Ruby Minitest Cheatsheet

This cheatsheet was taken from

assertion docs

Basic Structure

require 'minitest/autorun'

# Classes act as groups of tests.
class RandomTests < Minitest::Test

  # The `setup` method is run before every test.
  def setup
    @random ='/dev/random')

  # The `teardown` method is run after every test.
  def teardown

  # Tests are methods that begin with "test_".
  def test_reading
    content =
    assert_equal 5, content.length

  # The `skip` method prevents a test from running.
  # Skipped tests do not count as failures.
  def test_skipping
    skip 'Fix this test later'



All of the following assertions pass.

Note: Although not shown here, every assert_ and refute_[]() method takes an optional message as the last argument. This message appears in the output when the assertion fails.

class AssertionsTest < Minitest::Test
  def test_assertions
    # The subjects (values being tested)
    singer = 'Michael Buble'
    calculation = 0.3 - 0.2 # = 0.09999999999999998

    # The most basic assertion
    assert singer.end_with?('e')

    # Equality/matching
    assert_equal 'Michael', singer.split.first # expected == actual
    assert_same singer, singer # expected.equal?(actual)
    assert_nil nil
    assert_match /Michael (Buble|Jackson)/, singer # regex =~ singer

    # Containers
    assert_empty "" # obj.empty?
    assert_includes singer, 'Bub' # singer.include?('Bub')

    # Numeric
    assert_in_delta 0.1, calculation    # float comparison (absolute error method)
    assert_in_epsilon 0.1, calculation  # float comparison (relative error method)
    assert_operator calculation, :<, 5  # calculation < 5

    # Types/messages
    assert_instance_of Float, calculation  # calculation.instance_of?(Float)
    assert_kind_of Numeric, calculation    # calculation.kind_of?(Numeric)
    assert_respond_to singer, :downcase    # singer.respond_to?(:downcase)

    # Generic
    assert_predicate calculation, :positive?   # calculation.positive?
    assert_send [singer, :start_with?, 'Mic']  # singer.start_with?('Mic')

    # Exceptions
    error = assert_raises(ZeroDivisionError) { 5 / 0 }
    assert_equal error.message, 'divided by 0'

    # Output
    assert_output("0.09999999999999998\n") { puts calculation }
    assert_silent { "nothing output to $stdout or $stderr" }

    # Refute (opposite of assert)
    refute singer.end_with?('Jackson')
    refute_empty singer
    refute_equal singer, 'Lady Gaga'
    refute_in_delta calculation, 3.14
    refute_in_epsilon calculation, 3.14
    refute_includes singer, 'z'
    refute_instance_of Numeric, calculation
    refute_kind_of Integer, calculation
    refute_match /Gaga/, singer
    refute_nil singer
    refute_operator calculation, :>, 3.14
    refute_predicate singer, :empty?
    refute_respond_to singer, :sing
    refute_same singer, 'Michael Buble'

Class-level Options

class MyTest < Minitest::Test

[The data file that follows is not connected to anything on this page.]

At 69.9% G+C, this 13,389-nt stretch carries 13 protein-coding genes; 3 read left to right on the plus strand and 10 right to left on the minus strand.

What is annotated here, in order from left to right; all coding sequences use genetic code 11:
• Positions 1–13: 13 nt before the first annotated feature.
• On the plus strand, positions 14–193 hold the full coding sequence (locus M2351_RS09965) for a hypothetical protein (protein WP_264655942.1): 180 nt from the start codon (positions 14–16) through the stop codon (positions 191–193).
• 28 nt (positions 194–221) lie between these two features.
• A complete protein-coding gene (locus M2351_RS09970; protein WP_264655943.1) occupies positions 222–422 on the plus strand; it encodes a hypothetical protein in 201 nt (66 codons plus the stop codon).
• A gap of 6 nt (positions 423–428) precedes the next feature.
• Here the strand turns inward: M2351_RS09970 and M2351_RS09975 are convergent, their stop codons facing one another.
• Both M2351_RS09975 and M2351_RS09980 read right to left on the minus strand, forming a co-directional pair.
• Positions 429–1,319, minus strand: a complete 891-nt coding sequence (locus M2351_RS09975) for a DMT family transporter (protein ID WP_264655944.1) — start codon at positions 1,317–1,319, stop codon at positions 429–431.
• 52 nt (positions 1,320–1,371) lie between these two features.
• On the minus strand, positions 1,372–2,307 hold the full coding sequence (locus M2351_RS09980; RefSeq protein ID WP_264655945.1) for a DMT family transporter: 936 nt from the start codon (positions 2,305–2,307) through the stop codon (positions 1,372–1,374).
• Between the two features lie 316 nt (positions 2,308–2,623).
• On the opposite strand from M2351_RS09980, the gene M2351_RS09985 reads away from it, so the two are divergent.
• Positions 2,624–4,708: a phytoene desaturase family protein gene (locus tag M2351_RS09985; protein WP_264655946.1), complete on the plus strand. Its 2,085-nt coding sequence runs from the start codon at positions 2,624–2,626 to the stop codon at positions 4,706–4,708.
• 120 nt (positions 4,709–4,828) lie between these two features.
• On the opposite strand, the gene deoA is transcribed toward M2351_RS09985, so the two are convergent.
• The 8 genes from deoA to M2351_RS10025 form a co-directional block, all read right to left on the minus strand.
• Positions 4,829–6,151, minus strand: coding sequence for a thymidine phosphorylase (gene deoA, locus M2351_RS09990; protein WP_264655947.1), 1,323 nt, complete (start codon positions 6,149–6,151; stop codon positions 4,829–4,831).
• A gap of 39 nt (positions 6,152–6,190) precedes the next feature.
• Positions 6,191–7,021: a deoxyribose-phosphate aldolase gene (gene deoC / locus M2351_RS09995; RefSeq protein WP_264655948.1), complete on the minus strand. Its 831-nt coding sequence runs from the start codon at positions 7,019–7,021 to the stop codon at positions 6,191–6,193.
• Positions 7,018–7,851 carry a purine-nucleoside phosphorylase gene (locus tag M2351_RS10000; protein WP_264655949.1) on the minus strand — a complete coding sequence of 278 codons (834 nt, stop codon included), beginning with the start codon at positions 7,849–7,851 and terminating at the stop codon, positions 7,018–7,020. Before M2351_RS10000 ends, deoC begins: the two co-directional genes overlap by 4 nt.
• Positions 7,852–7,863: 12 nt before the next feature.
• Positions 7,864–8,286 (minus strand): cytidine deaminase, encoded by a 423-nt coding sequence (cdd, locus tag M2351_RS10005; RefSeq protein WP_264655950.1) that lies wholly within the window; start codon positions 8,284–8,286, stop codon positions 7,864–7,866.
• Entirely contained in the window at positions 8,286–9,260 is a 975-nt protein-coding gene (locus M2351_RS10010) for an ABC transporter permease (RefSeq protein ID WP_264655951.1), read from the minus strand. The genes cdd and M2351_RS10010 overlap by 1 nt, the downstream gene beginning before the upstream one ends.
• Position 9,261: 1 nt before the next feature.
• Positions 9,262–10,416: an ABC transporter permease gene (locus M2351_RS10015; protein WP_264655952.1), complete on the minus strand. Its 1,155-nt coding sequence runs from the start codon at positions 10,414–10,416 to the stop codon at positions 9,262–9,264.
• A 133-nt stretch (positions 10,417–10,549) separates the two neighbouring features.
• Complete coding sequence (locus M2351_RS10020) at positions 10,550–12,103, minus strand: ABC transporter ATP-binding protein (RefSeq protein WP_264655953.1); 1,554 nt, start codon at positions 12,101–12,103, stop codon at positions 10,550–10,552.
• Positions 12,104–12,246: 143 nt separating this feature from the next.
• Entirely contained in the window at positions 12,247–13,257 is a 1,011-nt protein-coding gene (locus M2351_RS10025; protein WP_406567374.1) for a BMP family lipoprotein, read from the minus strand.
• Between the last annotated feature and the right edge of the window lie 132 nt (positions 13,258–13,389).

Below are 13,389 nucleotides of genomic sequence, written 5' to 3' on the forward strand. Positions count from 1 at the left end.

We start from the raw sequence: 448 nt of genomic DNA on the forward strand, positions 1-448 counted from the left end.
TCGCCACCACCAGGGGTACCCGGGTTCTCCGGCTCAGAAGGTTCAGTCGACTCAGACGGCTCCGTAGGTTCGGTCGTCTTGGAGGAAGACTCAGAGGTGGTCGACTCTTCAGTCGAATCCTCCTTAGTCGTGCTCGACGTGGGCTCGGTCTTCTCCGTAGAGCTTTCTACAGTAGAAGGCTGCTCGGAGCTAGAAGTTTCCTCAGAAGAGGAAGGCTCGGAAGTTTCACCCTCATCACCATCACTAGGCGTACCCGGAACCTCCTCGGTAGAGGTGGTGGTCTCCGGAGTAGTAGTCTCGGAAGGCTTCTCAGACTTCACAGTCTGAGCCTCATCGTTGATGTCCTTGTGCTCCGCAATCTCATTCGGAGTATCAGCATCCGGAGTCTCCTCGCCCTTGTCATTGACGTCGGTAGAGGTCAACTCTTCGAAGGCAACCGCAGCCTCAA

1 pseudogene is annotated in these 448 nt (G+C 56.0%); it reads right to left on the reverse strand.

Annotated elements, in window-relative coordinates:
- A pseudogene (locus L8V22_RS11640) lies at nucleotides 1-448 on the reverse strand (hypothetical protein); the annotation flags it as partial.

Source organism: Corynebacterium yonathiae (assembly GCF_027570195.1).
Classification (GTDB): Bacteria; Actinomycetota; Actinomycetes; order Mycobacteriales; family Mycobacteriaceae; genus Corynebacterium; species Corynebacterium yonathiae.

# Runs tests in alphabetical order, instead of random order.

  # Runs tests in parallel (multithreaded).

  # Generates nicer diffs for complicated, nested values.

By default, Minitest runs threads in a random order. This is a good thing, as it surfaces nasty order dependency bugs. You can disable random ordering using the class method i_suck_and_my_tests_are_order_dependent!.

To catch more bugs, tests can be run in parallel using the parallelize_me! class method. This runs the tests in parallel, across multiple threads.

When an assert_equal assertion fails, Minitest outputs the difference between the expected value and the actual value. The make_my_diffs_pretty! class method makes diffs between large values easier to read. Pretty diffs look like this:

--- expected
+++ actual
@@ -1,4 +1,4 @@
 {:line1=>"I am the very model",
  :line2=>"Of a modern major general.",
- :line3=>"I've information vegetable",
+ :line3=>"I've information fruit",
  :line4=>"Animal and mineral."}

Compare the diff above to the default diff, which looks like this:

--- expected
+++ actual
@@ -1 +1 @@
-{:line1=>"I am the very model", :line2=>"Of a modern major general.", :line3=>"I've information vegetable", :line4=>"Animal and mineral."}
+{:line1=>"I am the very model", :line2=>"Of a modern major general.", :line3=>"I've information fruit", :line4=>"Animal and mineral."}

Writing Custom Assertions

class CustomAssertionTest < Minitest::Test
  def assert_uppercase(str, msg = nil)
    msg = message(msg) { "Expected #{mu_pp(str)} to be uppercase" }
    assert(str == str.upcase, msg)

  def test_custom_assertion
    assert_uppercase 'HAHAHA'

Custom assertions are just methods on a test class. Like all methods, they can be defined within the class, inherited from a superclass, or included via a module.

To be consistent, assertion methods should accept an optional message as the last argument.

Assertion methods should begin with either assert_ or refute_. Minitest looks for these prefixes when an assertion fails, to tell the user which line of test code caused the failure.

The message method combines the user-provided message with a message provided by the assertion. The mu_pp method is what Minitest uses to make human-readable strings from values.

Lastly, custom assertion methods should call one (or more) of the pre-existing assertion methods, passing along the message.


Minitest includes a few files that trigger functionality when required.

# Runs all tests before Ruby exits, using `Kernel#at_exit`.
require 'minitest/autorun'

# Enables rainbow-coloured test output.
require 'minitest/pride'

# Enables parallel (multithreaded) execution for all tests.
require 'minitest/hell'